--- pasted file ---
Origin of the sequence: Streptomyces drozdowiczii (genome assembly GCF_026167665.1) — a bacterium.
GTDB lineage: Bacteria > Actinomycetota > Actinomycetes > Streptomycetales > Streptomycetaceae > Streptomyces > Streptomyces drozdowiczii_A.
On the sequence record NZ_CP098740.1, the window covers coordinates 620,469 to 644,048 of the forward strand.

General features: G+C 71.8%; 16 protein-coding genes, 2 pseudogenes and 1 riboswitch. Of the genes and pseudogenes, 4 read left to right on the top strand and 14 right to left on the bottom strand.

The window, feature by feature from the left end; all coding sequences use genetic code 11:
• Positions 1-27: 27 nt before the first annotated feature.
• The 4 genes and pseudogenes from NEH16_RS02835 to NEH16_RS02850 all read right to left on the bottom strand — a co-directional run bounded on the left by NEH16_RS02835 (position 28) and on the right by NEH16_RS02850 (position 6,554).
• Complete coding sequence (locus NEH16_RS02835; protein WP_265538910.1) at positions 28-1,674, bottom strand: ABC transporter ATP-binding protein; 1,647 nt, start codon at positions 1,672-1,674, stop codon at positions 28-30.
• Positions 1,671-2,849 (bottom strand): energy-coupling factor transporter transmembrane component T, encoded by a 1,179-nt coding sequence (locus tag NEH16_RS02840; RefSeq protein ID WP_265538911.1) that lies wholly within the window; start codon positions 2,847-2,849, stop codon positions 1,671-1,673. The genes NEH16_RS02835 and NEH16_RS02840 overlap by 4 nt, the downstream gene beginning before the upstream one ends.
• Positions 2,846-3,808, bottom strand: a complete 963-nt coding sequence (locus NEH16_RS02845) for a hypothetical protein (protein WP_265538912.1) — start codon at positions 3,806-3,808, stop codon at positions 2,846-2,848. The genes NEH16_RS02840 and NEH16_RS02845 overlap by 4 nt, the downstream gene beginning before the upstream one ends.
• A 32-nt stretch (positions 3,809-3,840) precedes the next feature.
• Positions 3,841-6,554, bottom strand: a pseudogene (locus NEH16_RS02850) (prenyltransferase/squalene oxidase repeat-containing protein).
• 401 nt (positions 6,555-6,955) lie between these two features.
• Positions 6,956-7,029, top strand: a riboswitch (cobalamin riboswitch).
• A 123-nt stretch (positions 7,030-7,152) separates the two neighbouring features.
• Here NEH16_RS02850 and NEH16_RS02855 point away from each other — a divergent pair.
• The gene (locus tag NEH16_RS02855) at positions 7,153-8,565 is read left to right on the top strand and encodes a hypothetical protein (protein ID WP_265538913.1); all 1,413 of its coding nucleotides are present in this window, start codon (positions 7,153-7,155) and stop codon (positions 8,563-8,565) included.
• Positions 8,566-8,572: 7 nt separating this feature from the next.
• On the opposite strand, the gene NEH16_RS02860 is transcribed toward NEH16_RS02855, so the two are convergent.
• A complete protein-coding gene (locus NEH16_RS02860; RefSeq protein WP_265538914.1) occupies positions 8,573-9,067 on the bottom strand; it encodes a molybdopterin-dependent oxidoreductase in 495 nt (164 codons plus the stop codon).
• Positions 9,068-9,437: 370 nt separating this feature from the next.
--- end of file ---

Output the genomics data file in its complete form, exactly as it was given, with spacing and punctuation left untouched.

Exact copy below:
Origin of the sequence: Streptomyces drozdowiczii (genome assembly GCF_026167665.1) — a bacterium.
GTDB lineage: Bacteria > Actinomycetota > Actinomycetes > Streptomycetales > Streptomycetaceae > Streptomyces > Streptomyces drozdowiczii_A.
On the sequence record NZ_CP098740.1, the window covers coordinates 620,469 to 644,048 of the forward strand.

General features: G+C 71.8%; 16 protein-coding genes, 2 pseudogenes and 1 riboswitch. Of the genes and pseudogenes, 4 read left to right on the top strand and 14 right to left on the bottom strand.

The window, feature by feature from the left end; all coding sequences use genetic code 11:
• Positions 1-27: 27 nt before the first annotated feature.
• The 4 genes and pseudogenes from NEH16_RS02835 to NEH16_RS02850 all read right to left on the bottom strand — a co-directional run bounded on the left by NEH16_RS02835 (position 28) and on the right by NEH16_RS02850 (position 6,554).
• Complete coding sequence (locus NEH16_RS02835; protein WP_265538910.1) at positions 28-1,674, bottom strand: ABC transporter ATP-binding protein; 1,647 nt, start codon at positions 1,672-1,674, stop codon at positions 28-30.
• Positions 1,671-2,849 (bottom strand): energy-coupling factor transporter transmembrane component T, encoded by a 1,179-nt coding sequence (locus tag NEH16_RS02840; RefSeq protein ID WP_265538911.1) that lies wholly within the window; start codon positions 2,847-2,849, stop codon positions 1,671-1,673. The genes NEH16_RS02835 and NEH16_RS02840 overlap by 4 nt, the downstream gene beginning before the upstream one ends.
• Positions 2,846-3,808, bottom strand: a complete 963-nt coding sequence (locus NEH16_RS02845) for a hypothetical protein (protein WP_265538912.1) — start codon at positions 3,806-3,808, stop codon at positions 2,846-2,848. The genes NEH16_RS02840 and NEH16_RS02845 overlap by 4 nt, the downstream gene beginning before the upstream one ends.
• A 32-nt stretch (positions 3,809-3,840) precedes the next feature.
• Positions 3,841-6,554, bottom strand: a pseudogene (locus NEH16_RS02850) (prenyltransferase/squalene oxidase repeat-containing protein).
• 401 nt (positions 6,555-6,955) lie between these two features.
• Positions 6,956-7,029, top strand: a riboswitch (cobalamin riboswitch).
• A 123-nt stretch (positions 7,030-7,152) separates the two neighbouring features.
• Here NEH16_RS02850 and NEH16_RS02855 point away from each other — a divergent pair.
• The gene (locus tag NEH16_RS02855) at positions 7,153-8,565 is read left to right on the top strand and encodes a hypothetical protein (protein ID WP_265538913.1); all 1,413 of its coding nucleotides are present in this window, start codon (positions 7,153-7,155) and stop codon (positions 8,563-8,565) included.
• Positions 8,566-8,572: 7 nt separating this feature from the next.
• On the opposite strand, the gene NEH16_RS02860 is transcribed toward NEH16_RS02855, so the two are convergent.
• A complete protein-coding gene (locus NEH16_RS02860; RefSeq protein WP_265538914.1) occupies positions 8,573-9,067 on the bottom strand; it encodes a molybdopterin-dependent oxidoreductase in 495 nt (164 codons plus the stop codon).
• Positions 9,068-9,437: 370 nt separating this feature from the next.